QUESTIONS FROM CONCERNED CITIZENS
Given the corrupt nature of ATK’s leadership and the war industry in general, it is rational for U.S. citizens to inquire further. Pertinent questions include:
How does HSSW contribute to the escalatory cycle of global arms manufacturing?
Since World War II, the U.S. arms industry has produced weapons to confront inflated threats (e.g. communism, terrorism). In response, various “enemies” produce weaponry to deter U.S. aggression. The Pentagon then uses the enemies’ weapon production, however minute, as justification to continue allocating vast sums of taxpayer dollars to the U.S. arms industry, resulting in an upward spiral of militarization, which clogs all ends of the globe. Production of the HSSW continues this deleterious tradition.
Is HSSW another black hole at which the Pentagon can throw funding, while enriching corporate weapon manufacturers?
Yes. As Wired.com pointed out, the Pentagon has a mediocre track record producing hypersonic technologies. For example, this spring the Pentagon lost a costly Falcon prototype over the Pacific. Bloomberg reports this loss cost the U.S. taxpayer at least $320 million, but the Air Force places the cost at half a billion dollars. Despite these expenditures, the project continues. The combination of existing weapon-delivery systems (e.g. strategic bombing, SLBM, and ICBM) and weapon systems in development (e.g. Prompt Global Strike weapon) render HSSW excessive. There is no need, aside from corporate profit, to kill human beings with any greater speed or glut.
Profligacy isn’t confined to USAF programs; espionage and infantry programs can be equally wasteful. Among these programs are NSA’s Trailblazer, which cost $4 billion before being cancelled, and the Army’s Future Combat Systems (FCS), which cost roughly $1.5 billion before cancellation. Moreover, the Project on Government Oversight (POGO) has easily identified another $700 billion in wasteful Pentagon funding (these figures do not include the trillions wasted on wars of aggression since 2001). To put these figures in perspective, $700 billion is enough money to give every inmate in the United States an Ivy League education and $91,000 spending money.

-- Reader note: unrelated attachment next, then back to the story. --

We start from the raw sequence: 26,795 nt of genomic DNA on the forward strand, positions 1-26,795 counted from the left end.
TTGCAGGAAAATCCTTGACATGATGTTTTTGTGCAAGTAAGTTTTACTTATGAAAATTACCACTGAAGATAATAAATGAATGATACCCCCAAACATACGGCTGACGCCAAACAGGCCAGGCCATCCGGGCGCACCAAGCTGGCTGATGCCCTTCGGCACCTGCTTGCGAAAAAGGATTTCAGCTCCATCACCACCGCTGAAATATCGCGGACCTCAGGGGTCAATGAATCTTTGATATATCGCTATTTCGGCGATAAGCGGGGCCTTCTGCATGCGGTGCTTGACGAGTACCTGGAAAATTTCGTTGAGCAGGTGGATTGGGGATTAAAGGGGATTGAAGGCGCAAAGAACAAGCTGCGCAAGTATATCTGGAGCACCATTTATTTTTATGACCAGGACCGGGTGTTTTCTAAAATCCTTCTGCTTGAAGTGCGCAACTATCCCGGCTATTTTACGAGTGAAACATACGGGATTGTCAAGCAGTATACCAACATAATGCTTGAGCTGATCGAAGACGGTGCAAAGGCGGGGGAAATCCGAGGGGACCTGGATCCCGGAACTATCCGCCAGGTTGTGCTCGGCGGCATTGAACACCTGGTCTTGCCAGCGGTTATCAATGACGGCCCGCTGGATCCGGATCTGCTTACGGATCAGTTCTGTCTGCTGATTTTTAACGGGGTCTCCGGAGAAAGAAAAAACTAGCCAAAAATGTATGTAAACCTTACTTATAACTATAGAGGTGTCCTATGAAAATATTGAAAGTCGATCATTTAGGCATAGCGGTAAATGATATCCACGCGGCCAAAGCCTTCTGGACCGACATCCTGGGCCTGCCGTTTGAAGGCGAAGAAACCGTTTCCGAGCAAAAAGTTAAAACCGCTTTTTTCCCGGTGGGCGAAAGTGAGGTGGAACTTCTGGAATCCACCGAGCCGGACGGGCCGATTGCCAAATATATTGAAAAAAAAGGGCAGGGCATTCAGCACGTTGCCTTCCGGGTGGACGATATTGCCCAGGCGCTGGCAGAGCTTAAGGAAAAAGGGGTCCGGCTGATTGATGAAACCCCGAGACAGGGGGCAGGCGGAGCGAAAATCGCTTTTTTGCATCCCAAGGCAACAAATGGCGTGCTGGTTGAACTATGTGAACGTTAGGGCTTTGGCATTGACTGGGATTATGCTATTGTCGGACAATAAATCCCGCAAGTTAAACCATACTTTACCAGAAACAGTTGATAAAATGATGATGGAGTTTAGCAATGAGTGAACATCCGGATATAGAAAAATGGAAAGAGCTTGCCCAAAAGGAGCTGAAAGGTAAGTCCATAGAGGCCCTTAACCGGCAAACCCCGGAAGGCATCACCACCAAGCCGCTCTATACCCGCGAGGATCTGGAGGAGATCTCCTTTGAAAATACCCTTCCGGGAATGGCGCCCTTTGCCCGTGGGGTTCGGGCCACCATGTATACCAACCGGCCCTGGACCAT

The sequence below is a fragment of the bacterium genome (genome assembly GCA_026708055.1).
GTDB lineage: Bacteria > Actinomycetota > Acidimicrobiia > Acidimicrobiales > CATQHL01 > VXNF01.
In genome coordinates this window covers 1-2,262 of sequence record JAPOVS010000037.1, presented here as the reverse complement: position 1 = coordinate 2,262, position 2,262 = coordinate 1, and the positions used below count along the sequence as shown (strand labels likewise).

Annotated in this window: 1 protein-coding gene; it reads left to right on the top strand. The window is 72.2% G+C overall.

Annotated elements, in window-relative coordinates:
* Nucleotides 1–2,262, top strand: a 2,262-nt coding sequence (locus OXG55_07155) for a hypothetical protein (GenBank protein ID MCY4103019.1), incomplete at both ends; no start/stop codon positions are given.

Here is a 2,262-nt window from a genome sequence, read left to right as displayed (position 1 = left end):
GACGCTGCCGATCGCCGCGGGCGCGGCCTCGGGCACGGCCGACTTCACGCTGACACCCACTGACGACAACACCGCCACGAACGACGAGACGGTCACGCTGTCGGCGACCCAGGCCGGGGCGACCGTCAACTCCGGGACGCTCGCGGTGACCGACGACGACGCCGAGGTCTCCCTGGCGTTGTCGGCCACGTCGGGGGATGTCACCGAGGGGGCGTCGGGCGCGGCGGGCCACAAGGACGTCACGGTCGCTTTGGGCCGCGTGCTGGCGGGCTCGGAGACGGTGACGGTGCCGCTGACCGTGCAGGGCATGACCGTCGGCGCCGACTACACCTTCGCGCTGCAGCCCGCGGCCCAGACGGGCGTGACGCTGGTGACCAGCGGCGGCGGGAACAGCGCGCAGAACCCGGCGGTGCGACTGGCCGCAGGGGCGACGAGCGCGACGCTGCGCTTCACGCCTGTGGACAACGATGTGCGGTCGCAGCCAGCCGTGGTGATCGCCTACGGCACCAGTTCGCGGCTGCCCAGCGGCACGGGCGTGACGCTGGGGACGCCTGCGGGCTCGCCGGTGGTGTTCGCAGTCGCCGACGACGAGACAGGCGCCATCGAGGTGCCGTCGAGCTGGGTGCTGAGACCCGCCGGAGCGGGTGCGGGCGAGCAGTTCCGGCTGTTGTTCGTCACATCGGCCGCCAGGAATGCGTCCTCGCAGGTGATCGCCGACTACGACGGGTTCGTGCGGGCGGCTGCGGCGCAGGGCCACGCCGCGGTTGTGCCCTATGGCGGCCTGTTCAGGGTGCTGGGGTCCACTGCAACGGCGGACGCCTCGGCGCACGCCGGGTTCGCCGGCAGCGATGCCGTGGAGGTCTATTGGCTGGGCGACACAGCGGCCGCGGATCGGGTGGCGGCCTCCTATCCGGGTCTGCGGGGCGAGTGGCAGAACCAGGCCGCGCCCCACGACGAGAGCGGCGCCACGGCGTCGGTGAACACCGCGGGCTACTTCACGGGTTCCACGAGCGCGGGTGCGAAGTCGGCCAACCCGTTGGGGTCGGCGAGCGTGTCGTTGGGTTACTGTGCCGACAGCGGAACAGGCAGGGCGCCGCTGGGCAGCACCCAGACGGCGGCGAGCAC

What does HSSW tell us about the Defense Department contracting process?
The core architecture in which the Pentagon develops and purchases weaponry is fundamentally flawed. Although HSSW’s procurement process is relatively mild compared to the disasters besetting other weapons platforms, it still highlights the flaw of overestimating performance while underestimating costs.
Many more questions remain unexplained: In a world hyped as rife with “asymmetric threats,” why is the Pentagon stuck in a Cold War mindset building weaponry to strike conventional targets anywhere in the world within an hour? At what point does weapon manufacturing cease to protect the country and start to provoke conflict?
Instead of being a valuable addition to the welfare of U.S. citizens, HSSW merely increases global arms manufacturing, wastes taxpayer dollars, and exposes fundamental flaws in the Pentagon’s weapon procurement process. Concerned citizens marvel at the rabbit hole’s depth. What began as a passing curiosity into the basics of the ATK and its HSSW has revealed a confluence of incompetence and corruption between the defense company and the Pentagon. Given such wasteful venality, it is incumbent upon the U.S. citizenry to inquire, educate, mobilize, engage, and advocate to change the status quo of the military-industrial complex.
Written by Christian Sorensen for Media Roots
Photo provided by Flickr user Dapper Snapper.